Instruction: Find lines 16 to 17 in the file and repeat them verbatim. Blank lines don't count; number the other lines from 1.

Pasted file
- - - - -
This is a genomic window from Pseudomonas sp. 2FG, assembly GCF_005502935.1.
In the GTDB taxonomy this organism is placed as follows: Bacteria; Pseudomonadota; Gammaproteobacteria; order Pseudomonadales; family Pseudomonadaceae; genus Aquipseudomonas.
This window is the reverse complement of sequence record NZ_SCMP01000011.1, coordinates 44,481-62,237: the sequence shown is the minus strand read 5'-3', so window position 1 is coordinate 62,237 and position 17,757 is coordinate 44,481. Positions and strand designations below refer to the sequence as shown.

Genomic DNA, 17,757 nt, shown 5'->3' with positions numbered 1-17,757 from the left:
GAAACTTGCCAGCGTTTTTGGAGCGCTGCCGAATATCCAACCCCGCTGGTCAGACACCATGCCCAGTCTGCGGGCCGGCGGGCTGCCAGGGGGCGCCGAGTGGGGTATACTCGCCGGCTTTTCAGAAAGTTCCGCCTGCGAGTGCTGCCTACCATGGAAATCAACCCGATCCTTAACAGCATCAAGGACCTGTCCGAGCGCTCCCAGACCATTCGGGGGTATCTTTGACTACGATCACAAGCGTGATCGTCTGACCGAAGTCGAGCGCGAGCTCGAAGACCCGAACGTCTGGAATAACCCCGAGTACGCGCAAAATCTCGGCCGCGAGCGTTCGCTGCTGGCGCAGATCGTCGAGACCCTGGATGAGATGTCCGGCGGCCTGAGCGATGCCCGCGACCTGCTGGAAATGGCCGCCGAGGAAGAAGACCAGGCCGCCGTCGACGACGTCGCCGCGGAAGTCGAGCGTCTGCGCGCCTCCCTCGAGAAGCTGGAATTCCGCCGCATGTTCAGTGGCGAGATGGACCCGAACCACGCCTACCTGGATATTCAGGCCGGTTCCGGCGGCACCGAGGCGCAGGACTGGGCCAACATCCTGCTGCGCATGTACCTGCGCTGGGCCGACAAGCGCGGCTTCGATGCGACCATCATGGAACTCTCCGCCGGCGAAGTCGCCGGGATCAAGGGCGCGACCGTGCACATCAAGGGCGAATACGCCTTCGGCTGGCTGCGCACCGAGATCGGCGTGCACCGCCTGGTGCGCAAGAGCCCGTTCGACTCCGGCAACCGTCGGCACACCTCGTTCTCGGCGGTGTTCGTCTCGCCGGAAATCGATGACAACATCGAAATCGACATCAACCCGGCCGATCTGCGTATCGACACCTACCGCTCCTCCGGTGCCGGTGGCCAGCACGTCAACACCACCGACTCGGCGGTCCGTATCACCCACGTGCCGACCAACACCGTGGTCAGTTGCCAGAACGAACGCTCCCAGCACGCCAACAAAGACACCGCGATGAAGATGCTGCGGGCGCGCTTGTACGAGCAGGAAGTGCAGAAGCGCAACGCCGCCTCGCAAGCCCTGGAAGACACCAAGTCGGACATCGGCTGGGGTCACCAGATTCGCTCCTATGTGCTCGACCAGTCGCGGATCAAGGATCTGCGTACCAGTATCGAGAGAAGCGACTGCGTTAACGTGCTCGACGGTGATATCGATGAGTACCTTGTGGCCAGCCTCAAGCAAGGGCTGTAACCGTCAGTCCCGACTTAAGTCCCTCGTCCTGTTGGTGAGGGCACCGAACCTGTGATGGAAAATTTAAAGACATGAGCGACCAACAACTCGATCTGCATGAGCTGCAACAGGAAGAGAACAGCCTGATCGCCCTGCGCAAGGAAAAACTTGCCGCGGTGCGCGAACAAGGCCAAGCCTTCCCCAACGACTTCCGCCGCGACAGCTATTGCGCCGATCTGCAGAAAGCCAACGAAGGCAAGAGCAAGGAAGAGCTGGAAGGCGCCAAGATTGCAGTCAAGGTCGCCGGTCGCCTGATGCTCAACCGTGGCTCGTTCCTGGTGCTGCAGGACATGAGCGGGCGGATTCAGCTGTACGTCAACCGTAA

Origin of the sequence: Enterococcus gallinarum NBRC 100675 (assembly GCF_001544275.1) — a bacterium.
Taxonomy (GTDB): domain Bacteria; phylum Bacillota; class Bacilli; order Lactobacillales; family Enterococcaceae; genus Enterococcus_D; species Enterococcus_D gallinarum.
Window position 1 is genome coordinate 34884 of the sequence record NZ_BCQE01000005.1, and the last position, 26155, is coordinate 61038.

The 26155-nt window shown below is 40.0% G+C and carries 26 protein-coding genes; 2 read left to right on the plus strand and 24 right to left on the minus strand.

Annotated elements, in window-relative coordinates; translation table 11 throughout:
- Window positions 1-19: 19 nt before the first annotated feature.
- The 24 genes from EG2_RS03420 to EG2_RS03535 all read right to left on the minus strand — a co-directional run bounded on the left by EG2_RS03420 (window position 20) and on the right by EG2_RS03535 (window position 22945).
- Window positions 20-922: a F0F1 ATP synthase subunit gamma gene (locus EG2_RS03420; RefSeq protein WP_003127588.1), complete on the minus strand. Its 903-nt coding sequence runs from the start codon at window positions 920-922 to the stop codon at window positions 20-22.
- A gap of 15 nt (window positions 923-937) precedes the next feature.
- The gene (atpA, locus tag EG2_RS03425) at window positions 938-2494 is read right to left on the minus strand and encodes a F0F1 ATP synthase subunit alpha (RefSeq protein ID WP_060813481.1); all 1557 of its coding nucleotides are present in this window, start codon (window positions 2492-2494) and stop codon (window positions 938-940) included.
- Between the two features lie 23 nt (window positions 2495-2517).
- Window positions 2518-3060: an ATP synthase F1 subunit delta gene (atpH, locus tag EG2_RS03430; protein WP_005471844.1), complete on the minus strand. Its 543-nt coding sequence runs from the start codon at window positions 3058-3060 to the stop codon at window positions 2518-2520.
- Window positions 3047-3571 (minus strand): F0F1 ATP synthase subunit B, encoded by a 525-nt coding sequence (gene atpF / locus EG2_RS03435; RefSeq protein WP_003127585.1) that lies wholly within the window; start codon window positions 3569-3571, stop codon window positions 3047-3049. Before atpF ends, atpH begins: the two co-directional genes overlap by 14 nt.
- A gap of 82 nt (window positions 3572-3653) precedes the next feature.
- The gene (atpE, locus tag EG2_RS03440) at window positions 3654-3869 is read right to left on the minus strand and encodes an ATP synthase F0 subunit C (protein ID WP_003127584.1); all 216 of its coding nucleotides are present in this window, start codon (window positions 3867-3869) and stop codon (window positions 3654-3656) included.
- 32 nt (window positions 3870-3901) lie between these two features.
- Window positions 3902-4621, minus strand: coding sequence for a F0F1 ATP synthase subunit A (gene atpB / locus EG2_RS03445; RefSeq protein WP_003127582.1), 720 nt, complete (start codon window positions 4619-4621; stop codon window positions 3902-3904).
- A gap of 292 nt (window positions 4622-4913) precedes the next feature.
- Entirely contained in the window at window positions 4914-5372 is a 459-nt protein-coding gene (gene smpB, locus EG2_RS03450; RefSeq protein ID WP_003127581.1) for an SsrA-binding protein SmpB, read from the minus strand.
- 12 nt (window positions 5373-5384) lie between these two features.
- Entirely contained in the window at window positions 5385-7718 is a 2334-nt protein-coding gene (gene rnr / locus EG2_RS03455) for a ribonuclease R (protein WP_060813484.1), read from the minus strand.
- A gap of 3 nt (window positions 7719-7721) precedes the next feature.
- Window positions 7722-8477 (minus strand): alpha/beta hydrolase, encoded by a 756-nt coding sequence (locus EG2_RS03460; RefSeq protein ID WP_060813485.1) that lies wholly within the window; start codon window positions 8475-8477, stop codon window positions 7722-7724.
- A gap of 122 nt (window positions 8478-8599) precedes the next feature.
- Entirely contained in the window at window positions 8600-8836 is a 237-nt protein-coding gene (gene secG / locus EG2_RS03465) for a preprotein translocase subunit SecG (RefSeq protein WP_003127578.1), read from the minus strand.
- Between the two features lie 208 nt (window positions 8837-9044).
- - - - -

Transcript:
- Between the two features lie 23 nt (window positions 2495-2517).
- Window positions 2518-3060: an ATP synthase F1 subunit delta gene (atpH, locus tag EG2_RS03430; protein WP_005471844.1), complete on the minus strand. Its 543-nt coding sequence runs from the start codon at window positions 3058-3060 to the stop codon at window positions 2518-2520.